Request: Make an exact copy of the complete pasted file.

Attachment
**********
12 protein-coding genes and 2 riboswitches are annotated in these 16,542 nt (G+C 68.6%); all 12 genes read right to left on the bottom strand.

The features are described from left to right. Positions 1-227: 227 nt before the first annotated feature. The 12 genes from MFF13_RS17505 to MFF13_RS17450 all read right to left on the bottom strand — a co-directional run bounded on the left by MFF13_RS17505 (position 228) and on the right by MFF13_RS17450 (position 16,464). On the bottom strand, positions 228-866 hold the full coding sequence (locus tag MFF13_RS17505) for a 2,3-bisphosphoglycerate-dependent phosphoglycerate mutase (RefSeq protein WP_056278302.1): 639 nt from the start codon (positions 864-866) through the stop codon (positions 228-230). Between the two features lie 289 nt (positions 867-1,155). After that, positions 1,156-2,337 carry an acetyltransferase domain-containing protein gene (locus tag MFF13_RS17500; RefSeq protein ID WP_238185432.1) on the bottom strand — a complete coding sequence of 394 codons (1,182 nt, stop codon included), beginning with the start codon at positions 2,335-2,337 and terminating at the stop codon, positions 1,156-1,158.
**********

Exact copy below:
12 protein-coding genes and 2 riboswitches are annotated in these 16,542 nt (G+C 68.6%); all 12 genes read right to left on the bottom strand.

The features are described from left to right. Positions 1-227: 227 nt before the first annotated feature. The 12 genes from MFF13_RS17505 to MFF13_RS17450 all read right to left on the bottom strand — a co-directional run bounded on the left by MFF13_RS17505 (position 228) and on the right by MFF13_RS17450 (position 16,464). On the bottom strand, positions 228-866 hold the full coding sequence (locus tag MFF13_RS17505) for a 2,3-bisphosphoglycerate-dependent phosphoglycerate mutase (RefSeq protein WP_056278302.1): 639 nt from the start codon (positions 864-866) through the stop codon (positions 228-230). Between the two features lie 289 nt (positions 867-1,155). After that, positions 1,156-2,337 carry an acetyltransferase domain-containing protein gene (locus tag MFF13_RS17500; RefSeq protein ID WP_238185432.1) on the bottom strand — a complete coding sequence of 394 codons (1,182 nt, stop codon included), beginning with the start codon at positions 2,335-2,337 and terminating at the stop codon, positions 1,156-1,158.